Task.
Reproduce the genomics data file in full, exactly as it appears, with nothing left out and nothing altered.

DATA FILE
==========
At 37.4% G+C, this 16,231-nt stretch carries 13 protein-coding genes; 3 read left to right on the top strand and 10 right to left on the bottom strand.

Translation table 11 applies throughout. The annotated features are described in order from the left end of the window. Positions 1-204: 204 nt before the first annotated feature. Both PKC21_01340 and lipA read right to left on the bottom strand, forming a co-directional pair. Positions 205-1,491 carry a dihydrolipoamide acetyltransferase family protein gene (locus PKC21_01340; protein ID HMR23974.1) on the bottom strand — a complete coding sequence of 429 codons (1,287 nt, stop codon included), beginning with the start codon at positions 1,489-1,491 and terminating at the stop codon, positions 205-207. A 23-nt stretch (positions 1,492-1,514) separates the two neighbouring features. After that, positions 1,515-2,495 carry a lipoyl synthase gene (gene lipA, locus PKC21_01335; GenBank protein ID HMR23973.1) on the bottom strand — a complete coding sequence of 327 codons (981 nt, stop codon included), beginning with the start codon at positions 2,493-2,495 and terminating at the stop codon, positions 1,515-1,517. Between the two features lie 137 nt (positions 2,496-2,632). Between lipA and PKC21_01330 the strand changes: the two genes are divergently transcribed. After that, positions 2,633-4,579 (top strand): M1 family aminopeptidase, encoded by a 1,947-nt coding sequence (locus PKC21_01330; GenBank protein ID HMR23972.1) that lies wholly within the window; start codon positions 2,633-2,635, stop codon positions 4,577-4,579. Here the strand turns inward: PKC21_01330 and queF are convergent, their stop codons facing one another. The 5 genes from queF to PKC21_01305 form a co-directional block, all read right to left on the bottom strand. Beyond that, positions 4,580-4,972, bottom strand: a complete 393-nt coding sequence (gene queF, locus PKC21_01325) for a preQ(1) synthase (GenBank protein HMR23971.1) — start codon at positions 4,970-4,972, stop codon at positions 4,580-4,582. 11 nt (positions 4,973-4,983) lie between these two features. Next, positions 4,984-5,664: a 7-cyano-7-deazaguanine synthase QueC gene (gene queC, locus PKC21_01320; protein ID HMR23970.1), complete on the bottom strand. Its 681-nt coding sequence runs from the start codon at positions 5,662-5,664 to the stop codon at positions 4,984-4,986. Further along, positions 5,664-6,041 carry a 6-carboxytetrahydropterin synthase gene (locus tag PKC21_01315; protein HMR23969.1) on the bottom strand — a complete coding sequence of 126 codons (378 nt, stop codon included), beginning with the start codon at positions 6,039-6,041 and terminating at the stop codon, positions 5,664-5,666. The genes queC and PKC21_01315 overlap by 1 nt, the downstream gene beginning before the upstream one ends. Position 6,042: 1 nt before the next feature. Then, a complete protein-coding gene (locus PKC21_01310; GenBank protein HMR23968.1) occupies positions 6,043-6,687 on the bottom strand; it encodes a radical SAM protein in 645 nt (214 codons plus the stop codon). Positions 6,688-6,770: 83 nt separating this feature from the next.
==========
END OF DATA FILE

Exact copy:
At 37.4% G+C, this 16,231-nt stretch carries 13 protein-coding genes; 3 read left to right on the top strand and 10 right to left on the bottom strand.

Translation table 11 applies throughout. The annotated features are described in order from the left end of the window. Positions 1-204: 204 nt before the first annotated feature. Both PKC21_01340 and lipA read right to left on the bottom strand, forming a co-directional pair. Positions 205-1,491 carry a dihydrolipoamide acetyltransferase family protein gene (locus PKC21_01340; protein ID HMR23974.1) on the bottom strand — a complete coding sequence of 429 codons (1,287 nt, stop codon included), beginning with the start codon at positions 1,489-1,491 and terminating at the stop codon, positions 205-207. A 23-nt stretch (positions 1,492-1,514) separates the two neighbouring features. After that, positions 1,515-2,495 carry a lipoyl synthase gene (gene lipA, locus PKC21_01335; GenBank protein ID HMR23973.1) on the bottom strand — a complete coding sequence of 327 codons (981 nt, stop codon included), beginning with the start codon at positions 2,493-2,495 and terminating at the stop codon, positions 1,515-1,517. Between the two features lie 137 nt (positions 2,496-2,632). Between lipA and PKC21_01330 the strand changes: the two genes are divergently transcribed. After that, positions 2,633-4,579 (top strand): M1 family aminopeptidase, encoded by a 1,947-nt coding sequence (locus PKC21_01330; GenBank protein ID HMR23972.1) that lies wholly within the window; start codon positions 2,633-2,635, stop codon positions 4,577-4,579. Here the strand turns inward: PKC21_01330 and queF are convergent, their stop codons facing one another. The 5 genes from queF to PKC21_01305 form a co-directional block, all read right to left on the bottom strand. Beyond that, positions 4,580-4,972, bottom strand: a complete 393-nt coding sequence (gene queF, locus PKC21_01325) for a preQ(1) synthase (GenBank protein HMR23971.1) — start codon at positions 4,970-4,972, stop codon at positions 4,580-4,582. 11 nt (positions 4,973-4,983) lie between these two features. Next, positions 4,984-5,664: a 7-cyano-7-deazaguanine synthase QueC gene (gene queC, locus PKC21_01320; protein ID HMR23970.1), complete on the bottom strand. Its 681-nt coding sequence runs from the start codon at positions 5,662-5,664 to the stop codon at positions 4,984-4,986. Further along, positions 5,664-6,041 carry a 6-carboxytetrahydropterin synthase gene (locus tag PKC21_01315; protein HMR23969.1) on the bottom strand — a complete coding sequence of 126 codons (378 nt, stop codon included), beginning with the start codon at positions 6,039-6,041 and terminating at the stop codon, positions 5,664-5,666. The genes queC and PKC21_01315 overlap by 1 nt, the downstream gene beginning before the upstream one ends. Position 6,042: 1 nt before the next feature. Then, a complete protein-coding gene (locus PKC21_01310; GenBank protein HMR23968.1) occupies positions 6,043-6,687 on the bottom strand; it encodes a radical SAM protein in 645 nt (214 codons plus the stop codon). Positions 6,688-6,770: 83 nt separating this feature from the next.